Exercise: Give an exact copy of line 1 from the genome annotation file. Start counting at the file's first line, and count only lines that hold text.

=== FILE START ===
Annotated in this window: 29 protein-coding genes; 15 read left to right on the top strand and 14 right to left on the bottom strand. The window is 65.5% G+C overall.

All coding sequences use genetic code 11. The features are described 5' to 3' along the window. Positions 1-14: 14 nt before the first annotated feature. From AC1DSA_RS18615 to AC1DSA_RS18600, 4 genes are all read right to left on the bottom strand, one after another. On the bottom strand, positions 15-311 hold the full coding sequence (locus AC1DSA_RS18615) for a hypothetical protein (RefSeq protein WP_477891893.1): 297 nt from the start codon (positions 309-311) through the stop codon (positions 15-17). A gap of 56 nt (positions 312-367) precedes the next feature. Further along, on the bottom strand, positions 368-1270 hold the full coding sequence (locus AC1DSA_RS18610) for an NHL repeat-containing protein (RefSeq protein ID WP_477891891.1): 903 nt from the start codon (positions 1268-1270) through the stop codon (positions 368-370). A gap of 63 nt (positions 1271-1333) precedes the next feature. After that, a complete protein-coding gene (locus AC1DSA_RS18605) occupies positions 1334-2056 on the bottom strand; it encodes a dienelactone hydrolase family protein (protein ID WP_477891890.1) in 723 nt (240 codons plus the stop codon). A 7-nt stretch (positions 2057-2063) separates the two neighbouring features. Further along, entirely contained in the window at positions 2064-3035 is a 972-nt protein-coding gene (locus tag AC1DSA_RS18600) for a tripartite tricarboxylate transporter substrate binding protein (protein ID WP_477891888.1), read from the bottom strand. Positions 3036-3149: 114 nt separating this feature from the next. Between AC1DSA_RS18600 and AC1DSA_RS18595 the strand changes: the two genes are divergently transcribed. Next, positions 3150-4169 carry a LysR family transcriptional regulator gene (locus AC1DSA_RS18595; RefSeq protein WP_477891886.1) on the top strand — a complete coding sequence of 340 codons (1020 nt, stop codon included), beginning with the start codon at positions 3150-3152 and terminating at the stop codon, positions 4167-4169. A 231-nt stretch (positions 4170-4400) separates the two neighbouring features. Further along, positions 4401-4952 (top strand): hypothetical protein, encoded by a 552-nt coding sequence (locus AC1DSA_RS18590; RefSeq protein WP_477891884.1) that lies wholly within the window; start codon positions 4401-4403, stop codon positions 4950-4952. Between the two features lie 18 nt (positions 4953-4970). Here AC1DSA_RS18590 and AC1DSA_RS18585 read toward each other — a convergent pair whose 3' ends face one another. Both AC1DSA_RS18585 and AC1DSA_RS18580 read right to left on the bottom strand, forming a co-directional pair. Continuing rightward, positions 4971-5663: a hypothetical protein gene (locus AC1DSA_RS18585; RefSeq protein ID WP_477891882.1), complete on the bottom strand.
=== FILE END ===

Annotated in this window: 29 protein-coding genes; 15 read left to right on the top strand and 14 right to left on the bottom strand. The window is 65.5% G+C overall.